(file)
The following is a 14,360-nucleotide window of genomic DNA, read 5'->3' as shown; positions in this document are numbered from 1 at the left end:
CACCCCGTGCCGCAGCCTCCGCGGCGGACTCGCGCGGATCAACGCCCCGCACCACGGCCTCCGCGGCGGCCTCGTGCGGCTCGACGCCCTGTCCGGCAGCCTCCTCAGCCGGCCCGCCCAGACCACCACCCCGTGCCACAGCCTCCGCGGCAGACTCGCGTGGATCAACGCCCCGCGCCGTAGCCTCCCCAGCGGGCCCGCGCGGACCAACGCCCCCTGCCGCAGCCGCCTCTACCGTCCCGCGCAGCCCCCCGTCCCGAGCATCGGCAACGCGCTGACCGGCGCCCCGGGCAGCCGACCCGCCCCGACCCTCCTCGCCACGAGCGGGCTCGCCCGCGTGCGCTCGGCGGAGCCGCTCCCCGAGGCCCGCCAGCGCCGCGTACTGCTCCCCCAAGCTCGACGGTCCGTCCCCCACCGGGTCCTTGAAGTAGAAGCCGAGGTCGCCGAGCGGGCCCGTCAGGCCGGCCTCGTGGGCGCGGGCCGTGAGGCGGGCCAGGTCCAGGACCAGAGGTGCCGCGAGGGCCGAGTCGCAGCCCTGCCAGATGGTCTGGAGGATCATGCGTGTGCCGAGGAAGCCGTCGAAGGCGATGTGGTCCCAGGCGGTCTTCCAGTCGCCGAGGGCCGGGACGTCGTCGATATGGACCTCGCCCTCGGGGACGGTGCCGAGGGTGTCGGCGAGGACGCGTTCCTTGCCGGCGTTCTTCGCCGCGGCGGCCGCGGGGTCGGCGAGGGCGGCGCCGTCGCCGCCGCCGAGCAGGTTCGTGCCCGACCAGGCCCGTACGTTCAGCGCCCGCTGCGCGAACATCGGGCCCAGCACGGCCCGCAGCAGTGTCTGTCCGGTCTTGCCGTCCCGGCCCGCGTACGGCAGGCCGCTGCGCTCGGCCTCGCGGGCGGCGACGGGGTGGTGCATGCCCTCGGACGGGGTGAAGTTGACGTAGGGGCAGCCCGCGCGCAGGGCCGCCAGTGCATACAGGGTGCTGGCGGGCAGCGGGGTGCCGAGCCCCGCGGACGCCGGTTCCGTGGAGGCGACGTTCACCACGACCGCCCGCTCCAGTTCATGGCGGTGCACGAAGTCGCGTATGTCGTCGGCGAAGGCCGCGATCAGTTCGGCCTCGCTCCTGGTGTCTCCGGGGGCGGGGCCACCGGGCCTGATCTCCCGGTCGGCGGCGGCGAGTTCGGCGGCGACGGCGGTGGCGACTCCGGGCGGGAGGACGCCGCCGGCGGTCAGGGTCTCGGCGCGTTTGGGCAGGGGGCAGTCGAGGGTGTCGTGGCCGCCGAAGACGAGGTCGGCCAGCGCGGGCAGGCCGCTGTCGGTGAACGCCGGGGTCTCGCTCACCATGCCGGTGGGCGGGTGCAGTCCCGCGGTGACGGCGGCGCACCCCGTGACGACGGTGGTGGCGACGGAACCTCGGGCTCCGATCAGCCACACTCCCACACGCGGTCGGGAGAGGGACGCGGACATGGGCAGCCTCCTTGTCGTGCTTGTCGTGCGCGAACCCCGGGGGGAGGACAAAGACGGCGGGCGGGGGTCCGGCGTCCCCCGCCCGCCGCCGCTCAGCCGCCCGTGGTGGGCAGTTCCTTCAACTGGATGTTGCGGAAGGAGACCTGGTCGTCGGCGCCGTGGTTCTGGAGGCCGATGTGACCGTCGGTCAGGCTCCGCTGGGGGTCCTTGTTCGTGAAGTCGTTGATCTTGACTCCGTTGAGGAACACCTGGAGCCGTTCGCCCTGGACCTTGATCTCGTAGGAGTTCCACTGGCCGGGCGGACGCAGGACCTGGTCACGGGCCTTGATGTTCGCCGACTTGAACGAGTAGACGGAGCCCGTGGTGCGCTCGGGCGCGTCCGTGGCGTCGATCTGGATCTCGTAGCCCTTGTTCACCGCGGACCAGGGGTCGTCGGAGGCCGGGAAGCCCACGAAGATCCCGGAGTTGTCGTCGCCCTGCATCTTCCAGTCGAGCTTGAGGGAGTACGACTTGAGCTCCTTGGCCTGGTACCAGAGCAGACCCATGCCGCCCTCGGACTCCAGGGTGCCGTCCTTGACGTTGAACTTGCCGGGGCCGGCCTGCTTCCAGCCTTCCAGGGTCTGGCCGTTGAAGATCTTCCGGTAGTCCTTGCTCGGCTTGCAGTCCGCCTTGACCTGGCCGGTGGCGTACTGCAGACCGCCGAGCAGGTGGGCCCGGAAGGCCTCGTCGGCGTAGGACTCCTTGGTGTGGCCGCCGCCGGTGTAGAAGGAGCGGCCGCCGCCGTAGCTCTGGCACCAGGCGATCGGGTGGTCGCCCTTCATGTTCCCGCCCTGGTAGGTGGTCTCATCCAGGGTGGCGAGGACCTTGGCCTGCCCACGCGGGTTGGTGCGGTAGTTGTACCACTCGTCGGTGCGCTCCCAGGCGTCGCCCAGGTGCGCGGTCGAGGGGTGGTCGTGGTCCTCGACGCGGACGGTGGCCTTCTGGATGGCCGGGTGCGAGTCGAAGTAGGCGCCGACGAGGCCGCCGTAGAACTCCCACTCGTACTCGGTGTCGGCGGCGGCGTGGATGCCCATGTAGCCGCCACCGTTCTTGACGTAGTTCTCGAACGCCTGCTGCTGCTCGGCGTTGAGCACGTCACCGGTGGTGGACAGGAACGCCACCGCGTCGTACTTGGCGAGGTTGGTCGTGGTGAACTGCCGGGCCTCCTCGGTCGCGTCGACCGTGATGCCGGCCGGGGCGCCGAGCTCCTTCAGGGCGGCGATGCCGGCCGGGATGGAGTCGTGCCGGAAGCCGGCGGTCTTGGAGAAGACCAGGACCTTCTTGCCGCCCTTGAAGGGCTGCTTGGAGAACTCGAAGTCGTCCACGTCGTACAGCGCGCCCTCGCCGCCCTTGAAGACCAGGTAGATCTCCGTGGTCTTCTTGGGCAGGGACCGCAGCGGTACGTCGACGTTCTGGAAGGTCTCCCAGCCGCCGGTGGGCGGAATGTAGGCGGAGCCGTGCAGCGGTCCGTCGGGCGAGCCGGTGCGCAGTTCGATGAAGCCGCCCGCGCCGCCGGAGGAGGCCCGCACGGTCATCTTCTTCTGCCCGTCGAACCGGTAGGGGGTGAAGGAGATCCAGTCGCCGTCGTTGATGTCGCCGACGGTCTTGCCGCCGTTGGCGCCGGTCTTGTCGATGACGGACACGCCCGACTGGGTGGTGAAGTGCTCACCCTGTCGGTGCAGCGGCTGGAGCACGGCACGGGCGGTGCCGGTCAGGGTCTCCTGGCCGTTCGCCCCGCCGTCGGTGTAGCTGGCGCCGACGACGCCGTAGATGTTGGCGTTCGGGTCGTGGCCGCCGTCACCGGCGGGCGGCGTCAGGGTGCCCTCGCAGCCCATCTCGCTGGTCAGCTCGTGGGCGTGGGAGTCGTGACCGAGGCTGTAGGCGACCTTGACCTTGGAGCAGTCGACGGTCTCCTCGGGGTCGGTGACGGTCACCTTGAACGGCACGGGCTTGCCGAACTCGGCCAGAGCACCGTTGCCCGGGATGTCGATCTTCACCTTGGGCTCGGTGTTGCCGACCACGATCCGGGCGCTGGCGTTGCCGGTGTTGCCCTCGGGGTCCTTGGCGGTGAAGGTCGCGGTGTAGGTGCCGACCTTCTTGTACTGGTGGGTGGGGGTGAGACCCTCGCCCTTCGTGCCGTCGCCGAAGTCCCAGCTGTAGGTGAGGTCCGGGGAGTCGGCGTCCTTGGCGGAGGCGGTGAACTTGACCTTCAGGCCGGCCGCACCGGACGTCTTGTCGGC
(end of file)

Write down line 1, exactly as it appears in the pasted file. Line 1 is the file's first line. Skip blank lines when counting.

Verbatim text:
The following is a 14,360-nucleotide window of genomic DNA, read 5'->3' as shown; positions in this document are numbered from 1 at the left end: